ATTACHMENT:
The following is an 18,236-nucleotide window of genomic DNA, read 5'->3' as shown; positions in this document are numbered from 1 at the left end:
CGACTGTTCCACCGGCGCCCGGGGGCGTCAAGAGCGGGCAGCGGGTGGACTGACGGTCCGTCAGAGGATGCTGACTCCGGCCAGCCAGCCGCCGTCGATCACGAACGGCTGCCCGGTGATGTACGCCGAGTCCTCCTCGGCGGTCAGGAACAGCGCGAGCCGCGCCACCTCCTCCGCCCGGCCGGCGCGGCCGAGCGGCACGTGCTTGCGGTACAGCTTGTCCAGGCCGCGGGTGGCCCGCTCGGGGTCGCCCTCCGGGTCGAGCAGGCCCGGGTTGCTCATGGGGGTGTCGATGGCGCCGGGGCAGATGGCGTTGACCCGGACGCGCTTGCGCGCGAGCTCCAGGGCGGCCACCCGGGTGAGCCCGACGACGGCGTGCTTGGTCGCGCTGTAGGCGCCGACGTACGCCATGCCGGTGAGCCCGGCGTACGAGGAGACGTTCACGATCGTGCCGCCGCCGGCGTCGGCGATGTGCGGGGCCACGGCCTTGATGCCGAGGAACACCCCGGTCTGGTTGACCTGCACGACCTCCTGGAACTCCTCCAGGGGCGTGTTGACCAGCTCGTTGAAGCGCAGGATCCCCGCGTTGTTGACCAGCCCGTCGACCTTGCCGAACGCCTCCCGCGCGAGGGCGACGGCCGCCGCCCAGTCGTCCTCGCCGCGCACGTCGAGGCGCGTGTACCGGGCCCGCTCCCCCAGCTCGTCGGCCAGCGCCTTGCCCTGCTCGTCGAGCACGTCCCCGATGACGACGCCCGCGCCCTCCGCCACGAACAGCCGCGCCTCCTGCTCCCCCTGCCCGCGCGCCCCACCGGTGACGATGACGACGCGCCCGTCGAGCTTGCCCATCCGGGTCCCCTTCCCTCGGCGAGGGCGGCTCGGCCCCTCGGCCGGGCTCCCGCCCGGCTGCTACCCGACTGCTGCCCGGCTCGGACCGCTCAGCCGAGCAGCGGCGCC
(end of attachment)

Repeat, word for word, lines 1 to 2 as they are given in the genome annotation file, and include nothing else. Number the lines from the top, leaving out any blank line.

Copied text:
The following is an 18,236-nucleotide window of genomic DNA, read 5'->3' as shown; positions in this document are numbered from 1 at the left end:
CGACTGTTCCACCGGCGCCCGGGGGCGTCAAGAGCGGGCAGCGGGTGGACTGACGGTCCGTCAGAGGATGCTGACTCCGGCCAGCCAGCCGCCGTCGATCACGAACGGCTGCCCGGTGATGTACGCCGAGTCCTCCTCGGCGGTCAGGAACAGCGCGAGCCGCGCCACCTCCTCCGCCCGGCCGGCGCGGCCGAGCGGCACGTGCTTGCGGTACAGCTTGTCCAGGCCGCGGGTGGCCCGCTCGGGGTCGCCCTCCGGGTCGAGCAGGCCCGGGTTGCTCATGGGGGTGTCGATGGCGCCGGGGCAGATGGCGTTGACCCGGACGCGCTTGCGCGCGAGCTCCAGGGCGGCCACCCGGGTGAGCCCGACGACGGCGTGCTTGGTCGCGCTGTAGGCGCCGACGTACGCCATGCCGGTGAGCCCGGCGTACGAGGAGACGTTCACGATCGTGCCGCCGCCGGCGTCGGCGATGTGCGGGGCCACGGCCTTGATGCCGAGGAACACCCCGGTCTGGTTGACCTGCACGACCTCCTGGAACTCCTCCAGGGGCGTGTTGACCAGCTCGTTGAAGCGCAGGATCCCCGCGTTGTTGACCAGCCCGTCGACCTTGCCGAACGCCTCCCGCGCGAGGGCGACGGCCGCCGCCCAGTCGTCCTCGCCGCGCACGTCGAGGCGCGTGTACCGGGCCCGCTCCCCCAGCTCGTCGGCCAGCGCCTTGCCCTGCTCGTCGAGCACGTCCCCGATGACGACGCCCGCGCCCTCCGCCACGAACAGCCGCGCCTCCTGCTCCCCCTGCCCGCGCGCCCCACCGGTGACGATGACGACGCGCCCGTCGAGCTTGCCCATCCGGGTCCCCTTCCCTCGGCGAGGGCGGCTCGGCCCCTCGGCCGGGCTCCCGCCCGGCTGCTACCCGACTGCTGCCCGGCTCGGACCGCTCAGCCGAGCAGCGGCGCC